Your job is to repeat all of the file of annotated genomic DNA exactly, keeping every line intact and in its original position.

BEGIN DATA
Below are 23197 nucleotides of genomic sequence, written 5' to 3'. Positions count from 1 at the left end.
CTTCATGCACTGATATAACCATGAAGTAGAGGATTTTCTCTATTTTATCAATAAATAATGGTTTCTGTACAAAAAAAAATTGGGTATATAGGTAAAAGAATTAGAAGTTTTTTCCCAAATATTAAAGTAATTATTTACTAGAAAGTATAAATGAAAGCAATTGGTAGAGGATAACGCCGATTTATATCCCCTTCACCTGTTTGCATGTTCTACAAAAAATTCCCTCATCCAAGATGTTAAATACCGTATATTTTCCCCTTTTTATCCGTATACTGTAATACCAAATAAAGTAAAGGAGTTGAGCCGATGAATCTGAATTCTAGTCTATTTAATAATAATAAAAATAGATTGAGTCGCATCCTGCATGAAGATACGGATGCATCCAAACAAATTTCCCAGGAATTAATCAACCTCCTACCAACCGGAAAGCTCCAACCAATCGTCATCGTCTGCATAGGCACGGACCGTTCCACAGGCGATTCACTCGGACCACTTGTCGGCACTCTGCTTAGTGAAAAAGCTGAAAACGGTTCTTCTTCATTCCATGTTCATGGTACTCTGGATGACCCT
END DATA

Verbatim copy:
Below are 23197 nucleotides of genomic sequence, written 5' to 3'. Positions count from 1 at the left end.
CTTCATGCACTGATATAACCATGAAGTAGAGGATTTTCTCTATTTTATCAATAAATAATGGTTTCTGTACAAAAAAAAATTGGGTATATAGGTAAAAGAATTAGAAGTTTTTTCCCAAATATTAAAGTAATTATTTACTAGAAAGTATAAATGAAAGCAATTGGTAGAGGATAACGCCGATTTATATCCCCTTCACCTGTTTGCATGTTCTACAAAAAATTCCCTCATCCAAGATGTTAAATACCGTATATTTTCCCCTTTTTATCCGTATACTGTAATACCAAATAAAGTAAAGGAGTTGAGCCGATGAATCTGAATTCTAGTCTATTTAATAATAATAAAAATAGATTGAGTCGCATCCTGCATGAAGATACGGATGCATCCAAACAAATTTCCCAGGAATTAATCAACCTCCTACCAACCGGAAAGCTCCAACCAATCGTCATCGTCTGCATAGGCACGGACCGTTCCACAGGCGATTCACTCGGACCACTTGTCGGCACTCTGCTTAGTGAAAAAGCTGAAAACGGTTCTTCTTCATTCCATGTTCATGGTACTCTGGATGACCCT